Had no idea what I was going to write about this morning, but thanks to one of our China lawyers having cc’ed me on the following email exchange, I have a ready-made post.
The email exchange started with the following email (modified to hide any identifiers) from a U.S. Internet of Things company having problems with its China manufacturer:
Last year I ordered $450,000 worth of my own OEM product from a factory in China. Half of the products do not work (even though I was told that they were tested). They [the Chinese manufacturer] said in writing that they would replace them free of charge but they are now refusing to do that. What grounds do I have to stand on?
Our China attorney responded as follows:
The fact that you are writing us and not your regular attorney makes me think you have almost no grounds on which to stand. I say this because 99.9 percent of the time this is true of those who write us with a product quality problem.
If you check out this post, China Contracts that Work, you will see that your contract should, at minimum be in Chinese, call for disputes to be resolved in a Chinese court under Chinese law. A manufacturing contract should also contain a liquidated damages provision, a mold protection provision (so that the factory does not keep your molds if there is a dispute, see Product Molds And Tooling In China: Three Things You Must Do to Hang on to Yours), be properly chopped/sealed (see Signing And Chopping A China Contract. It’s Complicated). It is also critical that your contract be with the right Chinese company as Chinese companies are notorious for signing agreements with an essentially empty shell company, usually based in Hong Kong.
If all of the above are the case for you, we would love to take your case on a contingency fee basis. If the bulk of the above are not true, we would need to charge you by the hour to represent you against this manufacturer. The first thing we would do is to look at what you have to determine whether that makes any sense for you.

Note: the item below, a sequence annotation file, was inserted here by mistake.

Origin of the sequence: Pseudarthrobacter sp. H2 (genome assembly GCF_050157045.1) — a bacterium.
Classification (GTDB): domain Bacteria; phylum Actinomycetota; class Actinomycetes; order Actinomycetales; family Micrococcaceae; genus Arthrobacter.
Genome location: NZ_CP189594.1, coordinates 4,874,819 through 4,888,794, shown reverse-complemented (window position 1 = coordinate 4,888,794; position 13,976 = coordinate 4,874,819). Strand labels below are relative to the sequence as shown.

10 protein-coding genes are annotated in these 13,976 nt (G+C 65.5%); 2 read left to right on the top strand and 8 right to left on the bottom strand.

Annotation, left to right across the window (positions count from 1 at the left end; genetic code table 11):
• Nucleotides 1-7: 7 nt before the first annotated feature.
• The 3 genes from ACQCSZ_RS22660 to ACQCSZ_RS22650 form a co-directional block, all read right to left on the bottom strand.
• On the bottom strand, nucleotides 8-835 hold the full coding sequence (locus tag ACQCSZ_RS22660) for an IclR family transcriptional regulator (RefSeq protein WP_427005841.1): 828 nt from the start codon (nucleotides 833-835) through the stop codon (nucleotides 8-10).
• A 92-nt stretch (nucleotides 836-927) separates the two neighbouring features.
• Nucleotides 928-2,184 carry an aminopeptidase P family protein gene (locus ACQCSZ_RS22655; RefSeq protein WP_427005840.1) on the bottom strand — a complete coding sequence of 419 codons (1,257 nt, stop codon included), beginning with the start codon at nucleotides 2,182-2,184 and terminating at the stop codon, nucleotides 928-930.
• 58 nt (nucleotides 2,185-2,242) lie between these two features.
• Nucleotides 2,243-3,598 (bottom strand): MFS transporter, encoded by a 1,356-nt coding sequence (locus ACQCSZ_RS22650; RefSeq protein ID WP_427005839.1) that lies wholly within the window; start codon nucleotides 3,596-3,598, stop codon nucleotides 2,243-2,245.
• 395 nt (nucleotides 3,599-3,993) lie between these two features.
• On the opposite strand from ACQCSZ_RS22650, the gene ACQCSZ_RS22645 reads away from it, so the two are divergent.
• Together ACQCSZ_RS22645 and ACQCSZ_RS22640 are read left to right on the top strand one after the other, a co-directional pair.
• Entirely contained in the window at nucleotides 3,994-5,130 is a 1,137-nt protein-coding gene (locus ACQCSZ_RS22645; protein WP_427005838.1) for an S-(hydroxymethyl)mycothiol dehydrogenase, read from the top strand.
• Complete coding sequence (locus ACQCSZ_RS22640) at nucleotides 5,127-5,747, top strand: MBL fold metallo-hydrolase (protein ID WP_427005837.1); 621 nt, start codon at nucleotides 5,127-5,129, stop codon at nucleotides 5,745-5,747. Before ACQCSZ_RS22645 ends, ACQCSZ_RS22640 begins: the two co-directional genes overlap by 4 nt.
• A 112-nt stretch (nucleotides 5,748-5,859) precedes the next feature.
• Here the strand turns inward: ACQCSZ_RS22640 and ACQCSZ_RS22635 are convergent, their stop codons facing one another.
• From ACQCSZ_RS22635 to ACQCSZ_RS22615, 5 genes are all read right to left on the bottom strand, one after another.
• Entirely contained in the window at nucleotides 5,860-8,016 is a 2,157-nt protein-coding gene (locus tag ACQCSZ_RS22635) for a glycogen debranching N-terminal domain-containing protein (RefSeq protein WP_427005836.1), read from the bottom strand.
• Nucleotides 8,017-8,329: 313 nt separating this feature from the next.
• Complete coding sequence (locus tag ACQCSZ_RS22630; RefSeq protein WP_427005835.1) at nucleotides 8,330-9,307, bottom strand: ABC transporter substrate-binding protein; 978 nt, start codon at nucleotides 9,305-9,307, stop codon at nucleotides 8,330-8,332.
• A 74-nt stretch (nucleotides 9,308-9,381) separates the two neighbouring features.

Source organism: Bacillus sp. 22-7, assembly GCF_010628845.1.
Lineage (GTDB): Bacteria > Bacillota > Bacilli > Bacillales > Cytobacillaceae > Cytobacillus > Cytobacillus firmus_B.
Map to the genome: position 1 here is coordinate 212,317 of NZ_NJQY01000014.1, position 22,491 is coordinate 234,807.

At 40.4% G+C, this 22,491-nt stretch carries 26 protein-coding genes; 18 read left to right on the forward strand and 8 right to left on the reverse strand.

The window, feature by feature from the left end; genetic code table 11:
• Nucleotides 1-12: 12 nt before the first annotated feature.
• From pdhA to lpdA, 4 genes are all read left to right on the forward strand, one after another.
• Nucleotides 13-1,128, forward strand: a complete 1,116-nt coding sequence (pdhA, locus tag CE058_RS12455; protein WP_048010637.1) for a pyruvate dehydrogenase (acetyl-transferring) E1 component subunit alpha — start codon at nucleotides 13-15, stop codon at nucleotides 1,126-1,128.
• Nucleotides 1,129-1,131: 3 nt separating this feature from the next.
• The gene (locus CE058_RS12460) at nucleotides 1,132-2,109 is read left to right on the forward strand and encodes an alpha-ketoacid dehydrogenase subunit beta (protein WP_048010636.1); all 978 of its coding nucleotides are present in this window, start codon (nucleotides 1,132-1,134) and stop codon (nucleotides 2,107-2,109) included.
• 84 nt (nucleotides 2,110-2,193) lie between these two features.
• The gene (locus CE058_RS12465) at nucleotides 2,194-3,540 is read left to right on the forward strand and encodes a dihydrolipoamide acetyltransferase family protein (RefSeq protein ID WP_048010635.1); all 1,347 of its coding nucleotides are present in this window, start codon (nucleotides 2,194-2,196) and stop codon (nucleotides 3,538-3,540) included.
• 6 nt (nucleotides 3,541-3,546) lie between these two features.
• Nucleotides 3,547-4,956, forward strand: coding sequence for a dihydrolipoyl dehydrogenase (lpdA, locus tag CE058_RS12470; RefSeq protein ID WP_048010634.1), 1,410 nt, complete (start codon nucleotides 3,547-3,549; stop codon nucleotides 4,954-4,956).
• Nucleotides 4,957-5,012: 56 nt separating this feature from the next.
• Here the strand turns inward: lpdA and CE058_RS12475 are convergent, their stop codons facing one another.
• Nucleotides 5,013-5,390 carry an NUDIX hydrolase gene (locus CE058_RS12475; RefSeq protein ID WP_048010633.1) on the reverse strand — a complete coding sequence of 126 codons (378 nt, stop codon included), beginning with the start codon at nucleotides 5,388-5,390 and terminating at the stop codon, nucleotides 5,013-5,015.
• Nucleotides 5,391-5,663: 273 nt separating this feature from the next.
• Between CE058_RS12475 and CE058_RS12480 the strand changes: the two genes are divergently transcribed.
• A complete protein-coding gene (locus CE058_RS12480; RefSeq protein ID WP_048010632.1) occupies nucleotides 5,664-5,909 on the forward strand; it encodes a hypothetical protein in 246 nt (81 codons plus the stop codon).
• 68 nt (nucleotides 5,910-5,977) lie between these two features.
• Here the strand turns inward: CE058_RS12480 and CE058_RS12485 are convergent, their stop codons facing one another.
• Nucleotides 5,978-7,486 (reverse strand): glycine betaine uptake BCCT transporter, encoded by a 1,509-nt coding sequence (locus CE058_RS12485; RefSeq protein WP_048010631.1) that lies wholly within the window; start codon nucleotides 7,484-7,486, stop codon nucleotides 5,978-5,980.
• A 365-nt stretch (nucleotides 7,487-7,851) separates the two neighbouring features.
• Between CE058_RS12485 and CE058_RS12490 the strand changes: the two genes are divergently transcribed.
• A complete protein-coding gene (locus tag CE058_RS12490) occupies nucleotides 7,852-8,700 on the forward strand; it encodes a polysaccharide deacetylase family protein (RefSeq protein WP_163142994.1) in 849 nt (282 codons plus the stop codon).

My even bigger worry/question for you is whether you have registered your trade names and logos in China. Have you? I ask this because many times when foreign companies start having problems with their Chinese manufacturer, their Chinese manufacturer goes off (using an apparently unrelated third party) and registers the trade names and the logos of the Western company with which it is having a dispute. Chinese manufacturers do this to gain leverage and this really works because your Chinese manufacturer can use “your” trademarks to stop you from having your products manufactured in China or shipped out of China with your own brands and logos on them. See When to Register your China Trademark. Ask Tesla and China: Do Just One Thing, Trademarks. So if you have not already registered your brand names and logos in China, you should do this IMMEDIATELY (you very well could already be too late) and you should do so before you complain any more to anyone there.